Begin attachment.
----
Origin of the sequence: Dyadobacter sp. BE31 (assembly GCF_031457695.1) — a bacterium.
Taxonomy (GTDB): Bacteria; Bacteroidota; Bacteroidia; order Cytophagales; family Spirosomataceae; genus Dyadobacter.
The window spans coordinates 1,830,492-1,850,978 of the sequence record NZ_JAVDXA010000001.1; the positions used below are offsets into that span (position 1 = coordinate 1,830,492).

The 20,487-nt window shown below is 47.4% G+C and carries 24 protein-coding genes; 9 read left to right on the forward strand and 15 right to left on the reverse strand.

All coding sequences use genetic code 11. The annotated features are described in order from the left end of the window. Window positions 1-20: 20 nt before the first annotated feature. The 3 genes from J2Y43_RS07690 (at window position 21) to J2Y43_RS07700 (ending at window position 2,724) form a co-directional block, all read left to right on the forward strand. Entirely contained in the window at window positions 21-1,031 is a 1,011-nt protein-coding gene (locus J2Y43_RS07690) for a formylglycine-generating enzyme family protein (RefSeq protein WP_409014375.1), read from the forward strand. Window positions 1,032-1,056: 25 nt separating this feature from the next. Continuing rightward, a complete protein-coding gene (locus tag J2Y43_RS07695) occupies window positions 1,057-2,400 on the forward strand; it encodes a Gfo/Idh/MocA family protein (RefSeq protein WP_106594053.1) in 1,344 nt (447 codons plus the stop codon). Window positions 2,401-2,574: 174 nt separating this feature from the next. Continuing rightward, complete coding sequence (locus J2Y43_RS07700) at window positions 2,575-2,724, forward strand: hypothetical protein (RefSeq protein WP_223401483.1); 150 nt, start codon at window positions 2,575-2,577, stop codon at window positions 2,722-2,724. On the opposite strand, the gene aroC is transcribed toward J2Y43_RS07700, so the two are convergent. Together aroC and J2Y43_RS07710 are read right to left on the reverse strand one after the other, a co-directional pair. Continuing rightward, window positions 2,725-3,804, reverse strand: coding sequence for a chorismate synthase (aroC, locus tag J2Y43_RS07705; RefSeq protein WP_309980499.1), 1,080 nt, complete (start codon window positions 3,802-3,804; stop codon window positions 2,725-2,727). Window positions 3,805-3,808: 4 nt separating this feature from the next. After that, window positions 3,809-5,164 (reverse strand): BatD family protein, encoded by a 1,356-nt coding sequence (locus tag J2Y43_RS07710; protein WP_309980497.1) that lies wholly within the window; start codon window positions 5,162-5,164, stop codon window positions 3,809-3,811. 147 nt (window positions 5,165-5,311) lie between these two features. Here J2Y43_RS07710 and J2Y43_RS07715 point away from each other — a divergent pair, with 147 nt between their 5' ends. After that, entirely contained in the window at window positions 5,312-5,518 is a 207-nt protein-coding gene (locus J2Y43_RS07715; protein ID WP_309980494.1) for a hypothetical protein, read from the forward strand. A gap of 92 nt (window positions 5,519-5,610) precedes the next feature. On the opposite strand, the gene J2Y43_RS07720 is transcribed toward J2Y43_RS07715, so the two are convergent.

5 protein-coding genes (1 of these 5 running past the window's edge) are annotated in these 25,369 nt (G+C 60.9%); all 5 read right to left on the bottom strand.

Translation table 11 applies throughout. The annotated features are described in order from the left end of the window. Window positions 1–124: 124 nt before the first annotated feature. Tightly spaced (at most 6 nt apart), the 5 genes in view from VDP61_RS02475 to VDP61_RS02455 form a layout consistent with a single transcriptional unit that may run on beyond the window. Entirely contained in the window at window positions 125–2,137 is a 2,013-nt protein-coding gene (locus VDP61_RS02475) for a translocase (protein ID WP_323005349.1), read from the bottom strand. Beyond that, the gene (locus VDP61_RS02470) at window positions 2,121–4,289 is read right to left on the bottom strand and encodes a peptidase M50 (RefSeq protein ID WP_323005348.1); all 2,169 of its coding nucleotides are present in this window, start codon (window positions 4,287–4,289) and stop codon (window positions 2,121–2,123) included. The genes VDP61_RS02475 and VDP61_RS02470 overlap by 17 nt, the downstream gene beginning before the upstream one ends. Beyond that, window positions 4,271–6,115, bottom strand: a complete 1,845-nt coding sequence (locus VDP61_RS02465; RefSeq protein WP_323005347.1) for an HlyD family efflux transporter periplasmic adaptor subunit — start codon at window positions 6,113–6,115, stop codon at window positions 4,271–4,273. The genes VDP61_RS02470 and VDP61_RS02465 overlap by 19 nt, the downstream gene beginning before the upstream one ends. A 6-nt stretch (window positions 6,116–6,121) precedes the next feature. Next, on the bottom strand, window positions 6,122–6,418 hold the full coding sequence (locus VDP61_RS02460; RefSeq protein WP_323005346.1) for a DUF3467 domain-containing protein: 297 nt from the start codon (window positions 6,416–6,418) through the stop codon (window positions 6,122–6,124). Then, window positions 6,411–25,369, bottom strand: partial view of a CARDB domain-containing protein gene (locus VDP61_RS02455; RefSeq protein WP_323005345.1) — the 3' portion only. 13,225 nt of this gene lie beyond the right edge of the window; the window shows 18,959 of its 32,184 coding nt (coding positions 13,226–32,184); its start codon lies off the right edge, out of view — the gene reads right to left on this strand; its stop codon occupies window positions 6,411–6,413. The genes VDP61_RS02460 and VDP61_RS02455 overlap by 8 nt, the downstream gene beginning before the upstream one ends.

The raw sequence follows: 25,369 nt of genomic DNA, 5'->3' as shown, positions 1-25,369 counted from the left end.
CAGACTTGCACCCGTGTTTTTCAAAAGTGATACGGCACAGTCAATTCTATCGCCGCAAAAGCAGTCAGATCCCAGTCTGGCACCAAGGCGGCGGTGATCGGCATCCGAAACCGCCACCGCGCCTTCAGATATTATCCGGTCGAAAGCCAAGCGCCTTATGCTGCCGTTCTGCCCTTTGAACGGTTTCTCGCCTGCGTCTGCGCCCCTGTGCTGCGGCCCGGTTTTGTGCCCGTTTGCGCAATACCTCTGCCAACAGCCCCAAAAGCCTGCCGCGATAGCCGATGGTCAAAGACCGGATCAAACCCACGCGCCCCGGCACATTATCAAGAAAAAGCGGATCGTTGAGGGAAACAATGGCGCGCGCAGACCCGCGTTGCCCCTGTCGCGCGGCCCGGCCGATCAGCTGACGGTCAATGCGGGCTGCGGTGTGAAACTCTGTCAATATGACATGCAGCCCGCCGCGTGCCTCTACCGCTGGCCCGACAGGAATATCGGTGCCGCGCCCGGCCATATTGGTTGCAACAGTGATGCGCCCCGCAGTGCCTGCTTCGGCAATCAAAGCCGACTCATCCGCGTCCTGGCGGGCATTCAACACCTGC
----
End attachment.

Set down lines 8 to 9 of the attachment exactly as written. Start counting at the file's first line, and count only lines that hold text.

The raw sequence follows: 25,369 nt of genomic DNA, 5'->3' as shown, positions 1-25,369 counted from the left end.
CAGACTTGCACCCGTGTTTTTCAAAAGTGATACGGCACAGTCAATTCTATCGCCGCAAAAGCAGTCAGATCCCAGTCTGGCACCAAGGCGGCGGTGATCGGCATCCGAAACCGCCACCGCGCCTTCAGATATTATCCGGTCGAAAGCCAAGCGCCTTATGCTGCCGTTCTGCCCTTTGAACGGTTTCTCGCCTGCGTCTGCGCCCCTGTGCTGCGGCCCGGTTTTGTGCCCGTTTGCGCAATACCTCTGCCAACAGCCCCAAAAGCCTGCCGCGATAGCCGATGGTCAAAGACCGGATCAAACCCACGCGCCCCGGCACATTATCAAGAAAAAGCGGATCGTTGAGGGAAACAATGGCGCGCGCAGACCCGCGTTGCCCCTGTCGCGCGGCCCGGCCGATCAGCTGACGGTCAATGCGGGCTGCGGTGTGAAACTCTGTCAATATGACATGCAGCCCGCCGCGTGCCTCTACCGCTGGCCCGACAGGAATATCGGTGCCGCGCCCGGCCATATTGGTTGCAACAGTGATGCGCCCCGCAGTGCCTGCTTCGGCAATCAAAGCCGACTCATCCGCGTCCTGGCGGGCATTCAACACCTGC